Sen. Richard Burr (R-NC) finds himself in the firing line back in his home state after he voted to convict ex-President Donald Trump in the Senate impeachment trial on Saturday, with the North Carolina Republican Party now making plans to censure the senator on Monday night.
Kyshia Lineberger, who serves as the national committeewoman for the state’s GOP, told the Raleigh News and Observer on Sunday that Burr had “betrayed the trust of his constituents” with his vote.
“I am going to vote to censure Sen. Richard Burr on behalf of the grassroots across the state and because I do truly feel that his vote was improper,” said Lineberger. “I’m really disheartened by his choice and his vote.”
Burr explained in a statement after the vote on Saturday that though he still stood by his first two votes that the trial was unconstitutional because Trump was no longer in office (many constitutional experts have disputed this argument), he believed there was “compelling” evidence that Trump had incited the deadly insurrection on January 6.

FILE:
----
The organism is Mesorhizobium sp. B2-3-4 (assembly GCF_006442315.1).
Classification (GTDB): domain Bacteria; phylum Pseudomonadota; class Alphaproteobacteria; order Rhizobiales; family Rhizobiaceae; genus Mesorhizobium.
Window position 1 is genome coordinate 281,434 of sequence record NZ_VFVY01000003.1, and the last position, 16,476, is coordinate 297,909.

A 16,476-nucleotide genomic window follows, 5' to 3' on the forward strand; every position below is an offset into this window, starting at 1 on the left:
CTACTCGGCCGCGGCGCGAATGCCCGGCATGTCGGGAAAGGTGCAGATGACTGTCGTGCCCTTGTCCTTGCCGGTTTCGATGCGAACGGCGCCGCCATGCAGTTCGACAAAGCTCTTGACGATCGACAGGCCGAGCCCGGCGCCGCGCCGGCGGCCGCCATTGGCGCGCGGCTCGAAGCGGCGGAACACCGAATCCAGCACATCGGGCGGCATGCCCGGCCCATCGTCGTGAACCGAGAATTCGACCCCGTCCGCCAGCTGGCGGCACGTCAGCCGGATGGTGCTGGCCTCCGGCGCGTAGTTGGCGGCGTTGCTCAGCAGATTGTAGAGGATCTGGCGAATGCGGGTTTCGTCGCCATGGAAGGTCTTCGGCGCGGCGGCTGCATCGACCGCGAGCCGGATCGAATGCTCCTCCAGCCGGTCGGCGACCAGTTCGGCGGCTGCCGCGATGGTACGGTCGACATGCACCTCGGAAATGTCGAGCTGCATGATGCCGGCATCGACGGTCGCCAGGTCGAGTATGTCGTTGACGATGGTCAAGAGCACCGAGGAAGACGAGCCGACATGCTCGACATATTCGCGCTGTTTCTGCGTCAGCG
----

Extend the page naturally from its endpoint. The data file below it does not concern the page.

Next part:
“I do not make this decision lightly, but I believe it is necessary,” the North Carolina Republican said. “By what he did and by what he did not do, President Trump violated his oath of office to preserve, protect, and defend the Constitution of the United States.”
Burr will not run for reelection in 2022.
TPM has reached out to Burr’s office for comment.
Sen. Bill Cassidy (R-LA), who had also unexpectedly voted to convict Trump, similarly finds himself in hot water with his state party, which censured him on Saturday after the vote.
Burr and Cassidy were among the seven Republican senators who sided with all 50 Democrats in the trial. Sens. Susan Collins (R-ME), Lisa Murkowski (R-AK), Mitt Romney (R-UT), Pat Toomey (R-PA) and Ben Sasse (R-NE) also broke from their party in the final vote.